Wo don’t. This is unimportant to Hobbes. Nothing is worse than a state of  nature. As long as there is a ruler, the doctrine of anticipation stops  binding, and self-preservation makes you more scared of the ruler than  your neighbour.  

Power and Authority

 Everyone is equal in their capacity to injure others, and their  vulnerability to be unjured by others. Physical strength doesn’t matter  because we have other means of hurting one another (a skinny man with  a gun is just as/more dangerous as a big man with a stick)

 Power = Capacity. Strength. Think in terms fo physics.  Authority = Public power. The power to influence people.  For Hobbes, power is too spread out and needs to be concentrated into one person who has authority.

Why only 1 person?

If there are checks and balances on the ruler, his authority is not  complete, and people who are unhappy will turn to the person/judge who  has some authority over the ruler and try to make him king instead. This  will lead to civil war.

3 key features of the ruler:

1. Absolute power

2. A product of the covenant between ourselves  

3. Objecting o him is objecting to ourselves- the ruler and the people  should have the same interests

‘Liberty’ = Also comes form physics. ‘Unrestricted movement’. Even at  gunpoint Hobbes says we are free and think liberty and fear can coexist.


1. Position of choice – Human nature, social condition of  humanity, reason

2. The causal mechanism that turns the state of nature into the state of war

3. How the absolutist rule resolves the problems of the state of war and the coordination argument

4. Why other kins of regimes cannot succeed

5. Absolutism is the answer.

John Locke (1632 ~ 1704)

 Secretary to Anthony Ashley Cooper, later Earl of  Shaftesbury. Performs sensitive political tasks, including writing  the Consitution of Carolinas.  

 2 years earlier, King James II was ousted for King William  III in the Glorious Revoluion – it was mostly bloodless and  peaceful

 Whigs vs Tories  the question was ‘how far can the ruler  press his power without getting checked? Power of the  prerogative (taking action without consent) Locke was on the  side of the Whigs and was pro-revolution.

 Locke is called on to write a rebuttal to Robert Filmer’s  Patriarcha, that argues for absolute government.  Locke’s Second Treatise of Government is published in 1690  It is commonly compred to as a the major counter-argument  to Hobbes’ Leviathan

Filmer’s Paternal Theory:  

Political obligations of children follow from the fact of being born. Noone is free.

o Argument from reason: Fathers give their children life, therefore can  take it away

o Argument from fact: Fathers have the right to control their offspring o Argument from revelation: The Bible says so

Filmer’s Property Theory:

 Political obligations are a consequence of pre-existng structure of  property ownership inhereted from Adam.

Locke’s rebuttals:

1. Humans are naturally equal and have ” personal political equality” and natural rights. In a state of nature, natural law governs  behavior, and each person has license to execute that law when  someone enfringes on their rights. To Locke, natural law is always going to bind as catagorical imperative.

2. Humans are naturally free and property is an extension of life and  limb.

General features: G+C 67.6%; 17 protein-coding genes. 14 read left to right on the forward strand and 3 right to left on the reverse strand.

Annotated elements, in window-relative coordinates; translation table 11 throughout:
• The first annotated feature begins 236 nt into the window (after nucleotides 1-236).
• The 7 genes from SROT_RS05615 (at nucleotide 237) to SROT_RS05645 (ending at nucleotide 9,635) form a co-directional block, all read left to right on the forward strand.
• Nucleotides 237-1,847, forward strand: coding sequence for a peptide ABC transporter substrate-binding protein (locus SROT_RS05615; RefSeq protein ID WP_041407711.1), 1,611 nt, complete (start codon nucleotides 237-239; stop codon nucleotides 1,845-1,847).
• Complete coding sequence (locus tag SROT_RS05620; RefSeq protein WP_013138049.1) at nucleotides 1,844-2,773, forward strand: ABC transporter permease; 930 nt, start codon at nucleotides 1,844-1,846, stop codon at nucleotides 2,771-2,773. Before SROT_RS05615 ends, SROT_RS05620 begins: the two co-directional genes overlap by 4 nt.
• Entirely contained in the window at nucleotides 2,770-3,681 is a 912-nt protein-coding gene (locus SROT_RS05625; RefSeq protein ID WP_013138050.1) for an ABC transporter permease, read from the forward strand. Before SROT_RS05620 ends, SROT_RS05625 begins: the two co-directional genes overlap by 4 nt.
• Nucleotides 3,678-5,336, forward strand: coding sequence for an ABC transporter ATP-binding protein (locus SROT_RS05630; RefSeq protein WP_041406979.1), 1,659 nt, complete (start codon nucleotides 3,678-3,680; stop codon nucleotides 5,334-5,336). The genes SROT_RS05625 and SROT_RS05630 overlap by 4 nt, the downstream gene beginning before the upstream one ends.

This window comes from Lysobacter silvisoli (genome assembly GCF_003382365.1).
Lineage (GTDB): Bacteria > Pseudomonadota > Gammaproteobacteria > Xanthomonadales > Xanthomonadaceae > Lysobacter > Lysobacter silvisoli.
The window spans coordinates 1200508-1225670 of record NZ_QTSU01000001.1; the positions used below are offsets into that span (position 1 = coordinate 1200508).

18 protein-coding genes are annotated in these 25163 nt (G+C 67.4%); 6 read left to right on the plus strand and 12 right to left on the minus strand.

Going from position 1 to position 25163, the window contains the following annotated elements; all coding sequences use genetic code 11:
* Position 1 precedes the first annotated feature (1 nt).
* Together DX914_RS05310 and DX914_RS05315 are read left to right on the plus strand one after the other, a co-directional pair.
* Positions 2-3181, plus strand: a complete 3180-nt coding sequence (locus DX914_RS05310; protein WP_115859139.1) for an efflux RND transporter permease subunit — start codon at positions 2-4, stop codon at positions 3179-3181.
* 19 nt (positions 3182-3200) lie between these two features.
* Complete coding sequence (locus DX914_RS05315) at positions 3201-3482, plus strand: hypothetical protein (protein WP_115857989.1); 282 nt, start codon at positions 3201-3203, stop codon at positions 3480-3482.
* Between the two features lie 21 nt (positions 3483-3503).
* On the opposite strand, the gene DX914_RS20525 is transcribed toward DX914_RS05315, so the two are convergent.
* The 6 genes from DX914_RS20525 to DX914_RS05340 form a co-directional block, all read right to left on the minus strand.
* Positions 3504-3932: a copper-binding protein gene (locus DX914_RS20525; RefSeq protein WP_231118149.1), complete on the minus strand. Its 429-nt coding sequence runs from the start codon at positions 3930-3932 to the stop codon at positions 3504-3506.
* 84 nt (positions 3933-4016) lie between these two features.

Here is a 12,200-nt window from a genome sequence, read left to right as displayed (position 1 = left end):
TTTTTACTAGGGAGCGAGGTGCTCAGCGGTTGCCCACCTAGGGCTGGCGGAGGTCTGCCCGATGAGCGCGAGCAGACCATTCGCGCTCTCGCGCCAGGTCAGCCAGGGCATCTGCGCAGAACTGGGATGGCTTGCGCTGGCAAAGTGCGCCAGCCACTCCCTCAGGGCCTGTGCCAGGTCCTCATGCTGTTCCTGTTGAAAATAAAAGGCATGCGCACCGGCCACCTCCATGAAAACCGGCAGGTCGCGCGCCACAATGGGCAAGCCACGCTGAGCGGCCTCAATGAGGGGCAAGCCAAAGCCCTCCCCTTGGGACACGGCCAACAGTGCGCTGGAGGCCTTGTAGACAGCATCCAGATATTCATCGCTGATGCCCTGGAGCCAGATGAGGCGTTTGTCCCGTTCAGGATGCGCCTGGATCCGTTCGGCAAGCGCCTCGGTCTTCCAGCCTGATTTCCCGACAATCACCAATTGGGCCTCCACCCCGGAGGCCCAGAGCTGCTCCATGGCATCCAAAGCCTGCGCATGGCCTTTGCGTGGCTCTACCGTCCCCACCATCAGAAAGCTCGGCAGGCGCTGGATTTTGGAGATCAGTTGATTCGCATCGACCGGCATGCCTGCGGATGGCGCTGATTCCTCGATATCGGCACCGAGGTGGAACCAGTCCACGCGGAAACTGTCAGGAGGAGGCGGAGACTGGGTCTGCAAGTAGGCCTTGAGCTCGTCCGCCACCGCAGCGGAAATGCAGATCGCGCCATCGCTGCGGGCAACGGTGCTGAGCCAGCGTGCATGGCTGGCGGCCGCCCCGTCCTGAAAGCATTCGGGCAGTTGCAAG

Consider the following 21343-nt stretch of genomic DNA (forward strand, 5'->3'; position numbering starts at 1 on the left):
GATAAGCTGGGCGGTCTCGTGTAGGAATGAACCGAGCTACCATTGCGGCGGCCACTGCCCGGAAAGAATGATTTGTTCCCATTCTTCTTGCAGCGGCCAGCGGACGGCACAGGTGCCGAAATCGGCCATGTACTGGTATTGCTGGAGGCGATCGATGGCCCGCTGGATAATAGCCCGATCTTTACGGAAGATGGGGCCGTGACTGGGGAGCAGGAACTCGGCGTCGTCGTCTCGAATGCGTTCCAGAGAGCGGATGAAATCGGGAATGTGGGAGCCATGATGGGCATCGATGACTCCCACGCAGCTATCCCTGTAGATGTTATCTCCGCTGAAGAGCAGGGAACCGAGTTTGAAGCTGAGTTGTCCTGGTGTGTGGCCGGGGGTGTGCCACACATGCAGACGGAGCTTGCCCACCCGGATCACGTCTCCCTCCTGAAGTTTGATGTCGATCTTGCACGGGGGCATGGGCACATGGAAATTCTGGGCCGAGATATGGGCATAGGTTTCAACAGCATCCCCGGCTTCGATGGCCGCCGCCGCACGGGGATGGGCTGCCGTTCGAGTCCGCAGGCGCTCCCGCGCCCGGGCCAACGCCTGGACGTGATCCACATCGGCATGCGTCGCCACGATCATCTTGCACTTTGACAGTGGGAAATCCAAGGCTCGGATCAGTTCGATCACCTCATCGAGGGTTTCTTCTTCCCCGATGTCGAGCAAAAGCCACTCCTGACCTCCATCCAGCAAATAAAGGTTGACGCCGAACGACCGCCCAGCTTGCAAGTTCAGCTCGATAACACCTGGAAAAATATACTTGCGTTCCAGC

In a state of nature, there are 3 rights:

1. Natural right to freedom (and, as an extension, the right to inheret property of ancestors)

2. Natural executive right to punish

3. Exclusive right to seek compensation (restitution)

The Position of Choice:

1. Natural Freedom

2. Natural equality

3. The existance of the wicked

4. Subject to passions

5. Interests in life, liberty, and property

6. Instrumental reason

Lockes’ solution: Limited social contract


A two-stage contract from the state of nature:

1. Commonwealth (People) that act via majority rule to… 2. …Hire the government  

3 Caveats:

 trading away unanimous consent

 government’s authority held ‘on trust’ from final authority (the  people)

 fall of gov ≠fall of the commonwealth

Normatively speaking, the government should act in the best  interests of the people, as should the people. TRUST can be  revoked! The government is tied by strings to the commonwealth.

BIG Difference between Locke and Hobbes: There is no trust in  Hobbes. The Gov is not a trustee! If the gov falls, we revert to a  state of nature.

For Locke, if the gov fails, it can be replaced because eof the 2- state structure


 Limits on the authority of the people:  

In Letter Concerning Toleration, there is a distinction between state  and religion. The 2 should not coincide. You can’t force someone to  believe, but you need to force someone into the social contract by  virtue of being in a society.  

∙ Environmental determination argument – youre most likely to  stay in the denomenation of your parents. There is evidence  today that shows that beliefs can be changed/engineered.  Psychology.

∙ Counter critiques – Irrelavence of coersion for internal belief, ‘red  line test’ (If you can see that a line is being crossed where there  could potentially be damage.

Limits on the authority of the government:

∙ Constraints:

1. The purpose constraint – The whole purpose of the  government is to protect the lives, liberties & properties,  and so it CANNOT take the lives, liberties and properties

2. Rule of law – ‘publically promulgated and impartially  formulated’

3. Requirement of consent for property takings – no taxation  without representation!  

4. Legislative Supremacy despite the executive’s Perogative  Power.